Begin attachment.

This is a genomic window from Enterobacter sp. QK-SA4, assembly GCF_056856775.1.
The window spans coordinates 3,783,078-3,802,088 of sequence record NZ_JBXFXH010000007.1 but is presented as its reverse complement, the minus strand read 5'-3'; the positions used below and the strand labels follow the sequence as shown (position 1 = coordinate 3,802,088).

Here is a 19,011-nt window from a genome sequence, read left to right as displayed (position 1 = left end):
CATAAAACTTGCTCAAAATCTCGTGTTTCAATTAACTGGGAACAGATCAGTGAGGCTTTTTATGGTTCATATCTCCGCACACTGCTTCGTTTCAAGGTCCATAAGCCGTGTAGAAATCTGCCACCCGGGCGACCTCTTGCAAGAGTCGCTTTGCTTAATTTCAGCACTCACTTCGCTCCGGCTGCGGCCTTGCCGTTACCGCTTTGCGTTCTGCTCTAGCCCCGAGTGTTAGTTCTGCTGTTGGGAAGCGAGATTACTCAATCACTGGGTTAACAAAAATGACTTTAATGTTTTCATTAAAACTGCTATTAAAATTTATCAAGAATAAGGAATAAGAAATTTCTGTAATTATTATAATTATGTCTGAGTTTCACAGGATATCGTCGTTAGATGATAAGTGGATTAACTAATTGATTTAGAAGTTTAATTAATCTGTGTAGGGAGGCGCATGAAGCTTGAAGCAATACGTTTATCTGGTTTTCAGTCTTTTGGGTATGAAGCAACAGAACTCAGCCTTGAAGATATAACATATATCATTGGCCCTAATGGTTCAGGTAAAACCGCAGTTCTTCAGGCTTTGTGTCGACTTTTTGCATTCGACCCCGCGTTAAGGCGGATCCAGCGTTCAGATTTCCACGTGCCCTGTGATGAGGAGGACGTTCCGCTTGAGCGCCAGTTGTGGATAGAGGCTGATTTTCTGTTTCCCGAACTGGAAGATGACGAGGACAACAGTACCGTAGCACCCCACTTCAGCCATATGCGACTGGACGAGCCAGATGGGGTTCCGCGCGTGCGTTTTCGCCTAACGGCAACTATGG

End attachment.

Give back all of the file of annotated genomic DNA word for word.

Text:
This is a genomic window from Enterobacter sp. QK-SA4, assembly GCF_056856775.1.
The window spans coordinates 3,783,078-3,802,088 of sequence record NZ_JBXFXH010000007.1 but is presented as its reverse complement, the minus strand read 5'-3'; the positions used below and the strand labels follow the sequence as shown (position 1 = coordinate 3,802,088).

Here is a 19,011-nt window from a genome sequence, read left to right as displayed (position 1 = left end):
CATAAAACTTGCTCAAAATCTCGTGTTTCAATTAACTGGGAACAGATCAGTGAGGCTTTTTATGGTTCATATCTCCGCACACTGCTTCGTTTCAAGGTCCATAAGCCGTGTAGAAATCTGCCACCCGGGCGACCTCTTGCAAGAGTCGCTTTGCTTAATTTCAGCACTCACTTCGCTCCGGCTGCGGCCTTGCCGTTACCGCTTTGCGTTCTGCTCTAGCCCCGAGTGTTAGTTCTGCTGTTGGGAAGCGAGATTACTCAATCACTGGGTTAACAAAAATGACTTTAATGTTTTCATTAAAACTGCTATTAAAATTTATCAAGAATAAGGAATAAGAAATTTCTGTAATTATTATAATTATGTCTGAGTTTCACAGGATATCGTCGTTAGATGATAAGTGGATTAACTAATTGATTTAGAAGTTTAATTAATCTGTGTAGGGAGGCGCATGAAGCTTGAAGCAATACGTTTATCTGGTTTTCAGTCTTTTGGGTATGAAGCAACAGAACTCAGCCTTGAAGATATAACATATATCATTGGCCCTAATGGTTCAGGTAAAACCGCAGTTCTTCAGGCTTTGTGTCGACTTTTTGCATTCGACCCCGCGTTAAGGCGGATCCAGCGTTCAGATTTCCACGTGCCCTGTGATGAGGAGGACGTTCCGCTTGAGCGCCAGTTGTGGATAGAGGCTGATTTTCTGTTTCCCGAACTGGAAGATGACGAGGACAACAGTACCGTAGCACCCCACTTCAGCCATATGCGACTGGACGAGCCAGATGGGGTTCCGCGCGTGCGTTTTCGCCTAACGGCAACTATGG